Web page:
For example I noticed, If you have a look at your root partition, you’ll see that, unlike Windows, programs are not all located in the same location. And there’s no rule really: every distro makes it a bit differently. Linux, the system itself, is developed by other people than the ones who provide the distro. The distro providers are not developers, they’re packagers who compile Linux + a graphical interface + programs (Firefox, whatever). Some obviously make it better than others, but in all cases, Linux by nature remains extremely secure (without the need of extra AV software etc…).

adding: I installed AVG in Linux a few days ago (already uninstalled it). It looks like the virus database is the same as the one for Windows, which also makes no bloody sens imo, as most of those virii are harmless in Linux.

Thanks for your superfast reply. It’s much appreciated and very enlightening. (:CLP)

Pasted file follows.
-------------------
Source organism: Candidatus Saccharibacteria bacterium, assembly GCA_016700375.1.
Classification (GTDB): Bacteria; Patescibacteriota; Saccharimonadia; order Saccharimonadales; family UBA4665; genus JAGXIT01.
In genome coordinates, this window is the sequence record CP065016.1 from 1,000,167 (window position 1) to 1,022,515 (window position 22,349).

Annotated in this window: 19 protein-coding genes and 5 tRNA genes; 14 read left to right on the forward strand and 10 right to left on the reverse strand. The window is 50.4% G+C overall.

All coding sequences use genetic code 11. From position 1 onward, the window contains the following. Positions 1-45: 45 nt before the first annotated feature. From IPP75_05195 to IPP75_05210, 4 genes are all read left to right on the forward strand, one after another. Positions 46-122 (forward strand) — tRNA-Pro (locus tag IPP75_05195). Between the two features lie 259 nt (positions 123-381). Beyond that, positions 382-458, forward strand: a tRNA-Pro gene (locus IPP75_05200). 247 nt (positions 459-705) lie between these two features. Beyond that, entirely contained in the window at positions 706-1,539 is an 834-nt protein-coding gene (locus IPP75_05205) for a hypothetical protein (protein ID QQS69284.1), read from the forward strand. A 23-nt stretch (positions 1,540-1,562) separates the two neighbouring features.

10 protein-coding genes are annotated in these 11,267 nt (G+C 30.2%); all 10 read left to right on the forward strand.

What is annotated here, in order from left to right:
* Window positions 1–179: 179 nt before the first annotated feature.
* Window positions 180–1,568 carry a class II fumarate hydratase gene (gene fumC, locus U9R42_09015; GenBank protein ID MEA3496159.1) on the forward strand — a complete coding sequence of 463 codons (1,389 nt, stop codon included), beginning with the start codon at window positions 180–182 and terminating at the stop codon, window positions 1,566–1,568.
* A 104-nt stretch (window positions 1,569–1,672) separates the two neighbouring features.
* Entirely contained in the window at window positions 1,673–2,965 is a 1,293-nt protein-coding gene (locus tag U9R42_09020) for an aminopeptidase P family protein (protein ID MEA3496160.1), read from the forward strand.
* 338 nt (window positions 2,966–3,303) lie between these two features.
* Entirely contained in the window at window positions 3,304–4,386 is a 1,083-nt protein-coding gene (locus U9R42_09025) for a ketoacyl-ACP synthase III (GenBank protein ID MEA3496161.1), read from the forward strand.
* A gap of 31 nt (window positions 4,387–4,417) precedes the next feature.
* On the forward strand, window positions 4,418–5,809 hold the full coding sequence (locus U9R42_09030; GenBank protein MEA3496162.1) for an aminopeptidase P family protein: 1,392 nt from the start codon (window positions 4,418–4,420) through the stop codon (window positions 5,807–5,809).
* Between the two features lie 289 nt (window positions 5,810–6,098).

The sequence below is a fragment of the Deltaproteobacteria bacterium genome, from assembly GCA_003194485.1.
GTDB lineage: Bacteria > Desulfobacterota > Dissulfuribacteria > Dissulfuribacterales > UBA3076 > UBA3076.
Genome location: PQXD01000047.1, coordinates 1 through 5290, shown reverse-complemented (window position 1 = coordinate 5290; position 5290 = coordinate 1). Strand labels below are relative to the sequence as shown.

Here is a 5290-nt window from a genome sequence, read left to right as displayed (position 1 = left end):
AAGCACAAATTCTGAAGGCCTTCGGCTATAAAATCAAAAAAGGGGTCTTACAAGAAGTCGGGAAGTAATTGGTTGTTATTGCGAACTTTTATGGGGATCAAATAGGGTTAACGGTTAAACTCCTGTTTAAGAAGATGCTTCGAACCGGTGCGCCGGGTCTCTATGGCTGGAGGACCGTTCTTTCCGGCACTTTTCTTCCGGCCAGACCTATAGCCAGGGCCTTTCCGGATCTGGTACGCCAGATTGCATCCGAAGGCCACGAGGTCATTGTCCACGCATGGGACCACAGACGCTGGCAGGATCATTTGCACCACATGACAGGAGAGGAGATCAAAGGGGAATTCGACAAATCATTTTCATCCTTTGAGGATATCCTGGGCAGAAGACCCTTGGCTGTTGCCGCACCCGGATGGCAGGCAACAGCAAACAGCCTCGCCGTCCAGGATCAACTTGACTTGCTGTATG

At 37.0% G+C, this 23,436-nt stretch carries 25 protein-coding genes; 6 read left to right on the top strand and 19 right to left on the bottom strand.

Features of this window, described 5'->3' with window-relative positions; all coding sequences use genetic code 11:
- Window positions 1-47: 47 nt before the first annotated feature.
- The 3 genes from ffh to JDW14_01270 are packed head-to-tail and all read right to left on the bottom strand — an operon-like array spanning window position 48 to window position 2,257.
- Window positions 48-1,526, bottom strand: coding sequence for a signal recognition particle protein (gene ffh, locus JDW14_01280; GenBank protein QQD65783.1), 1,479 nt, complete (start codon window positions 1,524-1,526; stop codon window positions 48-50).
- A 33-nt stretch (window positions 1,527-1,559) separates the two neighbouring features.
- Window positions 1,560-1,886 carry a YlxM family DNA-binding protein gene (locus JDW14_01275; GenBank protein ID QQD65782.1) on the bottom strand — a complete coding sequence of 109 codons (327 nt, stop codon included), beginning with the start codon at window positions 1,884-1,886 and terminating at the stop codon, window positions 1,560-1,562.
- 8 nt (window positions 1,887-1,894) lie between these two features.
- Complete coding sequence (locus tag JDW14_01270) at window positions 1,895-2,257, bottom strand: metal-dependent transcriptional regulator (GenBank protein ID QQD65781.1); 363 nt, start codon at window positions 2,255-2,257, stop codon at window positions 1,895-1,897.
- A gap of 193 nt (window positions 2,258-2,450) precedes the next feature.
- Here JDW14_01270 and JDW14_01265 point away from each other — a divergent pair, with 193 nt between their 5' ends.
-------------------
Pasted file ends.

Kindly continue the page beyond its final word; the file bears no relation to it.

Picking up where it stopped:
I think I won’t install an AV then (for the moment). But I have another (dumb) question:
How do I know whether I run Mandriva from an admin account? Where can I see it? (EDIT: Errm, embarrassed, just realised that I’m always asked for my password when I want to change anything - so I’m certainly no admin… stupid me)
BTW. I found out how to get that cool cube 8)

P.S.: Unfortunately I cannot find Opera in my repos :frowning:

yeah, Mandriva has disabled the admin account by default, for security concerns. Kubuntu did the same. You do not need to access this account directly: you’ll be prompted for a password every time an operation will require root access. Now if I was you, I would start running Mandriva “as is” for a while, and then if you really find that you need to access the root account then ask me again and I’ll tell you how. Again, it is not advised to run Linux with the root account, as it will obviously make the OS much more vulnerable to online attacks.

adding: for Opera, there could be some repos that you need to activate in Mandriva, where opera is available.
(you should check that link too, about “cooker”, where much additional software for mandriva is available: “cooker” can be activated directly from your desktop )

I finally got Opera running…

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cool! :Beer you’ll find anything you need in Linux I’m sure.